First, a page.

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The financial objective in life is to get as much free stuff as possible, without resorting to theft, violence, or fraud. That merchant deserves its money, at least most of it (I wouldn't be ashamed of accepting a 10% discount), but maybe it also deserves a less than stellar review.

Card issuers almost never lose money when a charge was initially legitimate, even if the merchant skips town, because merchant accounts require paying into a contingency fund to handle chargebacks. An exception might have been when PayPal charged the wrong credit card of mine on a tiny eBay purchase, so GE/Synchrony/Paypal Mastercard cancelled the charge, but I verified that the merchant did get paid for my purchase.
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Last edited by larrymoencurly August 12, 2015 at 11:17 AM
you don't sound honest

you don't talk honest
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Honesty is always the best policy. But I will screw over Lowes ever chance I get, cause they screwed me over BIG TIME.
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Quote from joshuaNH View Post :
Honesty is always the best policy. But I will screw over Lowes ever chance I get, cause they screwed me over BIG TIME.
They screw me everyday
The prices keep going up. tic tic of inflation. nothing has changed but their bottom line. The rise of the interest rates...........
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Personally I'd rather sleep at night than stay awake wondering if I did the right thing even if it means I don't come out ahead financially. That's probably why will never join the ranks of the super rich lol.
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It seems to me that the cc company most like have came back to you after the merchant submitted a tracking number with the delivery confirmation in response to the chargeback.

Chargebacks are expensive for merchants, not only they do not receive the funds but also get slapped with $30 chargeback fees (maybe less now but still a fee).

Moreover the merchant is also being asked to submit any evidence of transaction if they dispute the chargeback, such as signed receipts, tracking numbers, recorder calls if order was placed over the phone, ip addresses for online orders etc.

So while ur bank issued an immediate credit, they most likely have came back to you after receiving the paperwork from the seller and reversed the credit (and probably noted your account for any future chargebacks u might initiate).

While yes the vendor clearly could have communicated better, and there are many ways to petty profit, but this one is probably one of the slimiest.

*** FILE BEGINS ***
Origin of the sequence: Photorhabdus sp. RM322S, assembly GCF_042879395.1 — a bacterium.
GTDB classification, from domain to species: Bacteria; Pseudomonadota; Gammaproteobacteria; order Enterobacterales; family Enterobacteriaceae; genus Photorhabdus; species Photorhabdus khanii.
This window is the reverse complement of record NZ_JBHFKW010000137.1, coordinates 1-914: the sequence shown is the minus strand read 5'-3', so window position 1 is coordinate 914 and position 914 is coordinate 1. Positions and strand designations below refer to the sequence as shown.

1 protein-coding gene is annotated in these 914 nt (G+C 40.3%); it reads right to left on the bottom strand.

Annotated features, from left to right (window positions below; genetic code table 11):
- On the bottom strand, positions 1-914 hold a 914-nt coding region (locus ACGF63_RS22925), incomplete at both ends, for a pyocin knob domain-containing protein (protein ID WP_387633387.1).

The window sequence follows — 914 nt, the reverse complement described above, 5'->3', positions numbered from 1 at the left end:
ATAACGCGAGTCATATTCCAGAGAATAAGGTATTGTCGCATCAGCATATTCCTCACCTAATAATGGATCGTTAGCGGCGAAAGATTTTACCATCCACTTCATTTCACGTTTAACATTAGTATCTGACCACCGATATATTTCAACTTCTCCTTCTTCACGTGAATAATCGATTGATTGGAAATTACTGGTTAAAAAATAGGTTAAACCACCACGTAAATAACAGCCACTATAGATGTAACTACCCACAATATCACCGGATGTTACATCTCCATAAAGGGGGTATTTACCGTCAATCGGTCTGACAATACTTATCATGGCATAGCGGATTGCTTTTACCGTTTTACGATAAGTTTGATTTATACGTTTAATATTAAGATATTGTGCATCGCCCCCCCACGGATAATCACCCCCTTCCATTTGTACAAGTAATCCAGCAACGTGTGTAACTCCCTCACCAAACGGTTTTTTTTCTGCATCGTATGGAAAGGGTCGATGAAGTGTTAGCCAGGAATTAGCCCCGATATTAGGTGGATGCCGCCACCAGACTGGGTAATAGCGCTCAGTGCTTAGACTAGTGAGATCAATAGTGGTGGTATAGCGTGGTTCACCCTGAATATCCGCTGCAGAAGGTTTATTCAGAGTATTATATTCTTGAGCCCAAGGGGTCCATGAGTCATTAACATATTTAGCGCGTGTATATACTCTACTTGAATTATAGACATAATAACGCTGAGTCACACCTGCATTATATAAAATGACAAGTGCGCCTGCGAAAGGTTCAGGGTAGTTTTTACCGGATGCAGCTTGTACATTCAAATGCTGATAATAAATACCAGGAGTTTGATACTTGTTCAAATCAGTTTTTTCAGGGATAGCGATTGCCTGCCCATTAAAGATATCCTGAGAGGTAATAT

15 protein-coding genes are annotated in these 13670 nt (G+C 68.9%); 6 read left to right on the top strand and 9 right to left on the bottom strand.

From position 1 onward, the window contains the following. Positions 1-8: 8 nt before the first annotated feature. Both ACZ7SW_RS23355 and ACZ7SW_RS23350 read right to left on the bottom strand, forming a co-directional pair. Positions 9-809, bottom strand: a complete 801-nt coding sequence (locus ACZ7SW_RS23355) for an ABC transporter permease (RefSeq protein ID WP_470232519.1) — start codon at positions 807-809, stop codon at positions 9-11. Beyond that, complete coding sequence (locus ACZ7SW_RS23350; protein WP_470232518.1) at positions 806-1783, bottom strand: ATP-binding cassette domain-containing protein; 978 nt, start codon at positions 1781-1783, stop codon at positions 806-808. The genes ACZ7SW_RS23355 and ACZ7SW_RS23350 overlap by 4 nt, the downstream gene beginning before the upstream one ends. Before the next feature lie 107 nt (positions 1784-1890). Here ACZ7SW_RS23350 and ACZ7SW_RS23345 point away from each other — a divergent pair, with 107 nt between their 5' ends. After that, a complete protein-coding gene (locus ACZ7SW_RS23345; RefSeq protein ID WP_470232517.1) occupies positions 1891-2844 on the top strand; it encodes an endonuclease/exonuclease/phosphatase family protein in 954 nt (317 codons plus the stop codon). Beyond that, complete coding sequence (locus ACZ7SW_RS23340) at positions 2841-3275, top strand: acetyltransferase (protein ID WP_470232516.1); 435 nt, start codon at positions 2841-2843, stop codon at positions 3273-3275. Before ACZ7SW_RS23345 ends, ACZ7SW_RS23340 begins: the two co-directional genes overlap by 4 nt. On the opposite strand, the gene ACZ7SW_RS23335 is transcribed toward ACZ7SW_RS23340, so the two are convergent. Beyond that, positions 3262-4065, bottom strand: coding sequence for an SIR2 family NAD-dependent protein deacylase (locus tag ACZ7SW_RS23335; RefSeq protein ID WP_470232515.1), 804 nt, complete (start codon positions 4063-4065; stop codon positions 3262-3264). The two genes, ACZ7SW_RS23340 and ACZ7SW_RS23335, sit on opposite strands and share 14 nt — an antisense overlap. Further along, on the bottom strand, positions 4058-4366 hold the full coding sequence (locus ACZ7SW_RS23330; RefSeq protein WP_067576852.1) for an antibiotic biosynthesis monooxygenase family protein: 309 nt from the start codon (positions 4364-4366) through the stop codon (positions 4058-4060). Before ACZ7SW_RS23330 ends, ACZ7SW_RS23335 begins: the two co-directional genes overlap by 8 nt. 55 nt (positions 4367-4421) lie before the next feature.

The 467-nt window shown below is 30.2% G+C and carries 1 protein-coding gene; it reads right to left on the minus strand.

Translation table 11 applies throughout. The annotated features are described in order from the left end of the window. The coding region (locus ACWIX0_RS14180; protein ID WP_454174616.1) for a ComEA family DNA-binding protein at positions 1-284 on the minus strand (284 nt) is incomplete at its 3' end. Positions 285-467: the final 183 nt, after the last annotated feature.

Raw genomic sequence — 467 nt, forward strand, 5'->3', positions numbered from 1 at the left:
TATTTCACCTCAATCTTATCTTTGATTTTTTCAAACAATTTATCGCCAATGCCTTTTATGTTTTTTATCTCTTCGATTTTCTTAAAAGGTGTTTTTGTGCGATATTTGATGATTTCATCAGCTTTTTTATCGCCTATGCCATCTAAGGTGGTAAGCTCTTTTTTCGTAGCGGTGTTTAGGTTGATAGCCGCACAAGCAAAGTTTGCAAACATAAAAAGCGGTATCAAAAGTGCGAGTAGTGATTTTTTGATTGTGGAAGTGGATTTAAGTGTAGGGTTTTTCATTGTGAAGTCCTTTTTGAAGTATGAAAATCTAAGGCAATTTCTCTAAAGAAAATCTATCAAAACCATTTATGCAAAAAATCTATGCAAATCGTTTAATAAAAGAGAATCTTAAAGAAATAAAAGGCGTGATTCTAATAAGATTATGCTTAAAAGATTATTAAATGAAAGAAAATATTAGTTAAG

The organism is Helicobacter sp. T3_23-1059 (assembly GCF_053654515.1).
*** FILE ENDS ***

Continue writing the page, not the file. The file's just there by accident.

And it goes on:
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You did the right thing, if you hadn't reported to your CC that you did receive the item and ended up keeping both the item and the credit then that would have been fraud.

Just because people "on the internet" claim they take part in morally ambiguous behavior does not mean that you should do the same. Oftentimes they are just blowing smoke
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I must say, in an age that's confused with moral relativism, I'm happy to see unanimous agreement (to which I'll add mine) that you did "the right thing".
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Yes, you did the right thing. Honesty is rare, rare because it's true.
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You don't sound very honest.
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Quote from charles052 View Post :
You have blind faith whereas I do not.

Quote from skiman View Post :
I can't escape the mental picture. is very clearly some sort of information anus yet some posters seem eager to attach their lips and deliver the product here.
am glad you did the right thing Smilie... in the world we live in today, i think it is normal to question it...
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I know the OP figured out the right thing to do already, but I wanted to put my 2 cents in.

What would you tell your son? You would have to keep his money and not tell him anything, which is pretty much stealing from the vendor, the credit card company, and now your son. Or you tell him what you did and give him his money back, which is just poor parenting all around. Or you make up another lie and give him his money back. Either choice is a bad choice.
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Whoever said money doesn't buy happiness doesn't know how to shop.